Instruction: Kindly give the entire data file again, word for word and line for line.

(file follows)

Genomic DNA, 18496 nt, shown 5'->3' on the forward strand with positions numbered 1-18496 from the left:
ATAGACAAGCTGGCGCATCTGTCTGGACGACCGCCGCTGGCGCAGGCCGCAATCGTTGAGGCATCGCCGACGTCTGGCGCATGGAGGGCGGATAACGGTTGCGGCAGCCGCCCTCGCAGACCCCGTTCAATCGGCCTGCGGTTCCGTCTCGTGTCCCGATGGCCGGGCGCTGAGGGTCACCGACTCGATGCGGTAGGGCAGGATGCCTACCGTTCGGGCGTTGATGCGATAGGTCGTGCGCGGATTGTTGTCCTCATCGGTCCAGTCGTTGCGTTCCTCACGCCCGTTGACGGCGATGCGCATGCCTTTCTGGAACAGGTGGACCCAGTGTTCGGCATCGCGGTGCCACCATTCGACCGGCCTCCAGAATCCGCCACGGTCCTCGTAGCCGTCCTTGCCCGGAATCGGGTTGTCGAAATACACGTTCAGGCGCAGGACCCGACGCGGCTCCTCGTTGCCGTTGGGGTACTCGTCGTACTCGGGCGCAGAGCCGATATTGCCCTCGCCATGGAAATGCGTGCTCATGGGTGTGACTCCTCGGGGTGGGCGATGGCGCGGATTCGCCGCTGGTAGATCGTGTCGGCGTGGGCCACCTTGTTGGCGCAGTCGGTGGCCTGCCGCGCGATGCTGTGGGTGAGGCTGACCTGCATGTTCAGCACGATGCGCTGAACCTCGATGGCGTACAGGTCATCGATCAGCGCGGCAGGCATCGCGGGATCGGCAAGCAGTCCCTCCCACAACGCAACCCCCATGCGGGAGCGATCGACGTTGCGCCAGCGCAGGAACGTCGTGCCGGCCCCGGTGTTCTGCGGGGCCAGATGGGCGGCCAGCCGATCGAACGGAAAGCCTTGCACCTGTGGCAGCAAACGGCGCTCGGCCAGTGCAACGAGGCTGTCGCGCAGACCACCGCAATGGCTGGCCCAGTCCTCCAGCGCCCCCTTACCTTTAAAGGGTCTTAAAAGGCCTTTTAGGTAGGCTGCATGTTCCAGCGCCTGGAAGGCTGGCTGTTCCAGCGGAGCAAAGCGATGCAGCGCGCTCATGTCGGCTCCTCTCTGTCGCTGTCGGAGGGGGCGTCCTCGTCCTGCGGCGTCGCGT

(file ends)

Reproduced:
Genomic DNA, 18496 nt, shown 5'->3' on the forward strand with positions numbered 1-18496 from the left:
ATAGACAAGCTGGCGCATCTGTCTGGACGACCGCCGCTGGCGCAGGCCGCAATCGTTGAGGCATCGCCGACGTCTGGCGCATGGAGGGCGGATAACGGTTGCGGCAGCCGCCCTCGCAGACCCCGTTCAATCGGCCTGCGGTTCCGTCTCGTGTCCCGATGGCCGGGCGCTGAGGGTCACCGACTCGATGCGGTAGGGCAGGATGCCTACCGTTCGGGCGTTGATGCGATAGGTCGTGCGCGGATTGTTGTCCTCATCGGTCCAGTCGTTGCGTTCCTCACGCCCGTTGACGGCGATGCGCATGCCTTTCTGGAACAGGTGGACCCAGTGTTCGGCATCGCGGTGCCACCATTCGACCGGCCTCCAGAATCCGCCACGGTCCTCGTAGCCGTCCTTGCCCGGAATCGGGTTGTCGAAATACACGTTCAGGCGCAGGACCCGACGCGGCTCCTCGTTGCCGTTGGGGTACTCGTCGTACTCGGGCGCAGAGCCGATATTGCCCTCGCCATGGAAATGCGTGCTCATGGGTGTGACTCCTCGGGGTGGGCGATGGCGCGGATTCGCCGCTGGTAGATCGTGTCGGCGTGGGCCACCTTGTTGGCGCAGTCGGTGGCCTGCCGCGCGATGCTGTGGGTGAGGCTGACCTGCATGTTCAGCACGATGCGCTGAACCTCGATGGCGTACAGGTCATCGATCAGCGCGGCAGGCATCGCGGGATCGGCAAGCAGTCCCTCCCACAACGCAACCCCCATGCGGGAGCGATCGACGTTGCGCCAGCGCAGGAACGTCGTGCCGGCCCCGGTGTTCTGCGGGGCCAGATGGGCGGCCAGCCGATCGAACGGAAAGCCTTGCACCTGTGGCAGCAAACGGCGCTCGGCCAGTGCAACGAGGCTGTCGCGCAGACCACCGCAATGGCTGGCCCAGTCCTCCAGCGCCCCCTTACCTTTAAAGGGTCTTAAAAGGCCTTTTAGGTAGGCTGCATGTTCCAGCGCCTGGAAGGCTGGCTGTTCCAGCGGAGCAAAGCGATGCAGCGCGCTCATGTCGGCTCCTCTCTGTCGCTGTCGGAGGGGGCGTCCTCGTCCTGCGGCGTCGCGT